Many of us choose a genre to stick with shortly after developing photography as a hobby. A large number settle on landscape while others concentrate on macro, street photography, or portrait. Some remain on the fence.
I chose wildlife, and specifically bird photography seriously, as my genre of choice about five years ago after trying out macro and landscape. I emphasize the word seriously because of the amount of investment poured into the requisite camera gear, which unlike that needed for landscape, macro, or street photography, is much steeper.
Many might argue that a landscape is much easier to shoot than wildlife since the main subject is static/fixed rather than moving around. It’s true that it may look easy and straightforward since you can take your own sweet time and the subject will not fly away.
However, once you get into it and try to match images you have seen online, it won’t take long to realize that you were mistaken. No doubt the subject is always there but that is not the only element that makes up a good image. You will find that other factors such as lighting, angle, timing, composition, and creativity in post processing are also part of the equation in creating an impeccable image.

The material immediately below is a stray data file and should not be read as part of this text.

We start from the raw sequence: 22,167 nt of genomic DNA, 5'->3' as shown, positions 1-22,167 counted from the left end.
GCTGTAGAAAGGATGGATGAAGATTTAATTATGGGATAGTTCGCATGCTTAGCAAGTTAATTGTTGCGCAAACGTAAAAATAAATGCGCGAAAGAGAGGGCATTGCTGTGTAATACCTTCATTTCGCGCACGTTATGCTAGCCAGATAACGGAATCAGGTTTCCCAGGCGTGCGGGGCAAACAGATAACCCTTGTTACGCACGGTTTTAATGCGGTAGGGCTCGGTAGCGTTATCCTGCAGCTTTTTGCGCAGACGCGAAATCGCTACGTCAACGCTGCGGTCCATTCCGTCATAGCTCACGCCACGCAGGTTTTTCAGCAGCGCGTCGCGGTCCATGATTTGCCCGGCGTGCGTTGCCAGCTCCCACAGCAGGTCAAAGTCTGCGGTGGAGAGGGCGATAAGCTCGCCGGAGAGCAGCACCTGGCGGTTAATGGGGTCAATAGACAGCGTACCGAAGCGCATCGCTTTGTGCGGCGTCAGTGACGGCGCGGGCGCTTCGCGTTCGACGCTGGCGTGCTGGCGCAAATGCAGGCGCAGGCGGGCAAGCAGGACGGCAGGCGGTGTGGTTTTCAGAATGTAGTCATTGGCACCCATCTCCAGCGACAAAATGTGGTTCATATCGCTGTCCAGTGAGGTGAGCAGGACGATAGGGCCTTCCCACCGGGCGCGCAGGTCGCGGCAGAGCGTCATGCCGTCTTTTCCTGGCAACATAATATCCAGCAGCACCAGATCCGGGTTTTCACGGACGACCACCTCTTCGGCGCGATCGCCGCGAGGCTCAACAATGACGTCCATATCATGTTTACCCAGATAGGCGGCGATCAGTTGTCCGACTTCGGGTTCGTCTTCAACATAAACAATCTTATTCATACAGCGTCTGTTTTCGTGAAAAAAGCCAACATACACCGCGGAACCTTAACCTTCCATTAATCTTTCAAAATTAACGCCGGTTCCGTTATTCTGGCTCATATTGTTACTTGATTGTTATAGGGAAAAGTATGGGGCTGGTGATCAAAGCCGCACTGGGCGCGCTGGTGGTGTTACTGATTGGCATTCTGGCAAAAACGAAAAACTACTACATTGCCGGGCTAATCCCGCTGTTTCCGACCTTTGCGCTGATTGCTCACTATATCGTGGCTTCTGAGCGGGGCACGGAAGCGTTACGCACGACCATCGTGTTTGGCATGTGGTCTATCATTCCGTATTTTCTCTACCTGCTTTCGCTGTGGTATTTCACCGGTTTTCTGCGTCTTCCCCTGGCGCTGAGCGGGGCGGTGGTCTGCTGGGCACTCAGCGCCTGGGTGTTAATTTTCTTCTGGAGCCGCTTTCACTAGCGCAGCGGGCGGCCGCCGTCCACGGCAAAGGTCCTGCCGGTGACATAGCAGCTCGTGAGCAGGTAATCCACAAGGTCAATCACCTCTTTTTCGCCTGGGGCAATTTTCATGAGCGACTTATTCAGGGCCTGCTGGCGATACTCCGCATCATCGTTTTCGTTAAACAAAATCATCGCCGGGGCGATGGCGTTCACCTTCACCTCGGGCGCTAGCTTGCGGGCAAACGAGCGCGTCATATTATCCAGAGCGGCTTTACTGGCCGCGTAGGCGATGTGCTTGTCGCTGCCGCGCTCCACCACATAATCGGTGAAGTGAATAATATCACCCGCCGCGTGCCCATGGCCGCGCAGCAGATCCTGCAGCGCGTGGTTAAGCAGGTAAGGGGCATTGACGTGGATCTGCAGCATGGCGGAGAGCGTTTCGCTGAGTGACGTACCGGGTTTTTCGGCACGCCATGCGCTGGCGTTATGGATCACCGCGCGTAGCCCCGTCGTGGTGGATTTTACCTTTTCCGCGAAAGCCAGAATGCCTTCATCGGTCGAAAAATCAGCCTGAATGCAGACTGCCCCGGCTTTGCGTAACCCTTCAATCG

Sunrise and sunset shots are part and parcel of every landscape photographer; however, not every photographer produces the same shot even though the landmark or subject being captured is the same. This is where the other elements of the equation play a big role in making a masterpiece.
Often times working harder with high motivation tends to yield a better result. For example, finding the sweet spot of a location a day before or much earlier than the golden hour. However, many beginners would just want to be there right on time, shoot and leave. That usually does not work out as well.
Sunsets and sunrises do not wait for photographers who want to be there just in time to shoot and leave. Many have learned that the extra two minutes waiting to get a parking spot made them miss the golden hour altogether, not to mention scrambling to get the correct settings on the camera.
Just like what I mentioned in my shooting in the rain blog, just having the determination to get out there early to capture a sunrise shot will definitely get you something, and then you will no longer just have to wow the work of other photographers.
You may not get a jaw-dropping shot in the beginning but by being there at the right moment of the golden hour, you’ll at least get a shot that others might wow.
Just like with wildlife photography, trying to be different with landscape photography requires you to work extra, looking for unique spots, and when you’ve covered every single corner of local spots, you then need to venture further out and look for new locations. Some places may require more than a day hike but the shots you’ll get will definitely make others envious.
So who said landscape photography is easy?
Click here for more of my landscape shots.